Editorial

Nature 455, 707 (9 October 2008) | doi:10.1038/455707a; Published online 8 October 2008

Malaria's watershed

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Malaria's moment has come, but success in control, let alone eradication, demands a renewed commitment to basic research.

A Global Malaria Action Plan, announced at the UN Millennium Development Goals Malaria Summit in New York on 25 September, has the ambitious goals of both reducing the malaria burden and eradicating the disease entirely.

Eradication any time soon might seem hopelessly optimistic, given the failure so far to make a serious dent in the number of malaria deaths. But much of the 274-page plan makes good sense. It calls for scaling up the use of existing tools, such as bednets, drugs and spraying, to near universal coverage, and then sustaining this effort for decades. True, this won't come cheaply. Funds for control have already grown from US$250 million annually in 2004 to an estimated US$1.1 billion this year; the plan calls for increasing that to $5 billion annually until at least 2020. Likewise, total spending on malaria-related research has risen from $265 million in 2003 to $422 million in 2007; the plan would see that figure double to between $750 million and $900 million annually until 2018. Whether donors will rise to the challenge is a big question, given current economic woes. Still, it is heartening that at the summit, donors from governments, industry and philanthropic organizations pledged US$3 billion.

Striking the right balance between basic and applied research is also critical. For example, the sequencing in 2002 of the genome of Plasmodium falciparum, the main parasite that causes malaria, has stimulated the hunt for new drug and vaccine candidates. This week's issue of Nature sees the addition of two more parasite sequences: P. vivax, which is less deadly than P. falciparum, and P. knowlesi, which mainly infects monkeys (pages 751, 757 and 799). These new sequences show how much more there is to learn: more than half of P. falciparum's encoding genes still have no known function.

Basic research is also needed to stay ahead of drug resistance in the parasite and insecticide resistance in mosquitoes, and to get a better understanding of natural infection in humans. One surprise from P. falciparum's genome is evidence that it evades the human immune system mainly by genomic and gene-expression diversity. Plasmodium seems to have different metabolic and physiological states, and can reprogram its gene expression. These findings could alter the way researchers think about both drug and vaccine development.

The malaria drug and vaccine pipelines are healthier now than they have been for decades, but they are in urgent need of new candidates and approaches. So it was welcome news when the Bill & Melinda Gates Foundation, already the largest donor in malaria research, announced at the UN summit that it would spend US$168 million to develop next-generation malaria vaccines. Moreover, this initiative will include early-stage laboratory research — most of the Gates Foundation's funding has so far focused on translational and clinical research.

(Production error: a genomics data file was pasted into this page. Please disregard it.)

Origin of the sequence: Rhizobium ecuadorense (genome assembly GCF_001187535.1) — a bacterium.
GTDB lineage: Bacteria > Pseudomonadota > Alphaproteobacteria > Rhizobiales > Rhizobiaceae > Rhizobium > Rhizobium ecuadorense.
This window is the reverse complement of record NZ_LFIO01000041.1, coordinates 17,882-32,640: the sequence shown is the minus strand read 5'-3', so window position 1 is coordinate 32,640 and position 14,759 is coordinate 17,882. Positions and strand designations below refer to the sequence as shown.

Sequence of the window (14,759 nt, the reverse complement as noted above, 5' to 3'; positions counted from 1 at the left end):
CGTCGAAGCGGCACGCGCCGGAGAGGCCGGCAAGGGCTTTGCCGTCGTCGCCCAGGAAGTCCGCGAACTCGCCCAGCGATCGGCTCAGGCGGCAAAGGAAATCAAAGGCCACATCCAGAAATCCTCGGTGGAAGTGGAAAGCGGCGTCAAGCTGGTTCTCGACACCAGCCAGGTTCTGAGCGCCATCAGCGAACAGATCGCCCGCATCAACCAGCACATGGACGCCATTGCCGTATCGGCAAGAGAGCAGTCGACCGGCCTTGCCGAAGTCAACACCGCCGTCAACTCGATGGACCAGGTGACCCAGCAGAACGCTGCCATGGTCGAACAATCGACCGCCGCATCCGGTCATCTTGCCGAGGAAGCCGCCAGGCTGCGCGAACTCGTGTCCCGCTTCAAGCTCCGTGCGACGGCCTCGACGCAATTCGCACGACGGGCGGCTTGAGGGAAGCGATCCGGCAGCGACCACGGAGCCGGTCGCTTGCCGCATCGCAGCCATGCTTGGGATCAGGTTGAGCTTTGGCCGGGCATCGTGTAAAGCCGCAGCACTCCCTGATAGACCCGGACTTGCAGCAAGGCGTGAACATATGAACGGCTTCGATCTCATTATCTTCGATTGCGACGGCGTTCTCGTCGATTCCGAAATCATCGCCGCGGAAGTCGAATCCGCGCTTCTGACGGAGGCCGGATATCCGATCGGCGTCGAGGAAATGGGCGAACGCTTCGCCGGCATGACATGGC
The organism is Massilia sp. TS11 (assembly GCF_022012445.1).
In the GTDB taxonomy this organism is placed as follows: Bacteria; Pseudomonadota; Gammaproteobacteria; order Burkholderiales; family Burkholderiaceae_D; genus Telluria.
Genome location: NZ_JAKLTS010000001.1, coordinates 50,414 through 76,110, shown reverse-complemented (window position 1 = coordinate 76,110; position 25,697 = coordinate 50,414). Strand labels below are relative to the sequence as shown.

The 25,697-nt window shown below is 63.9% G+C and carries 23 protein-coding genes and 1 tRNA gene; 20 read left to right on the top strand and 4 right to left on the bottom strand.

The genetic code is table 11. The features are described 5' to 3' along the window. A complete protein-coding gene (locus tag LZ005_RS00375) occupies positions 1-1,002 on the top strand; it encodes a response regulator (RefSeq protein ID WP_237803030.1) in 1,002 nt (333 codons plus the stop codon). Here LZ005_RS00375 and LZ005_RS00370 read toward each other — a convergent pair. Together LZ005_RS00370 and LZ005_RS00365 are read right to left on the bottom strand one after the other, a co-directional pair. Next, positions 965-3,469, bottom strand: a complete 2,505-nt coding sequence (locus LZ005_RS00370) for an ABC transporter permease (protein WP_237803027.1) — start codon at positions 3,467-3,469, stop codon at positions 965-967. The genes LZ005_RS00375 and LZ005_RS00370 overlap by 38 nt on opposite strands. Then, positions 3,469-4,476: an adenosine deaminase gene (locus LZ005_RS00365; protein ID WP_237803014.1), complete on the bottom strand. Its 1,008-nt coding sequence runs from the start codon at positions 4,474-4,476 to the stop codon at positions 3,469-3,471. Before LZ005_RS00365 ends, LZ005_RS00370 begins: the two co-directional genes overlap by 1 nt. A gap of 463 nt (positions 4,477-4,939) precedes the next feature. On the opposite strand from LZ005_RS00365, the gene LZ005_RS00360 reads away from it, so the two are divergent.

The malaria drug and vaccine pipelines are healthier now than they have been for decades.

Many scientists would like to see the foundation fund even more basic research, but this cannot be the foundation's responsibility alone. Its support of translational work has rejuvenated the field over the past decade, and has helped get tools into the field. In the process, the malaria research community has become excessively and undesirably dependent on this one entity. Other research organizations would do well to step up to the plate and match the Gates Foundation's spending with their own basic-research funds. That would also go some way to addressing what scientists say is an unfortunate consequence of the emphasis on translational research: that scientists entering malaria research are less likely to choose basic science.

Any massive increase in research funding means that the malaria community must think about how to coordinate research across funding agencies. It is encouraging that the main research funders and scientists are to sit down as a group — called MalERA — over the next year to thrash out a research agenda for eradication. One lesson of the malaria and human genome projects is that consortia are a key route to delivery, focusing resources wisely, and avoiding duplication and excessive bureaucracy. It is also essential that international research recognizes the maturity of the malaria research community in the poorer countries where the disease is endemic — they should be on board as equals and not, as is too often the case, afterthoughts.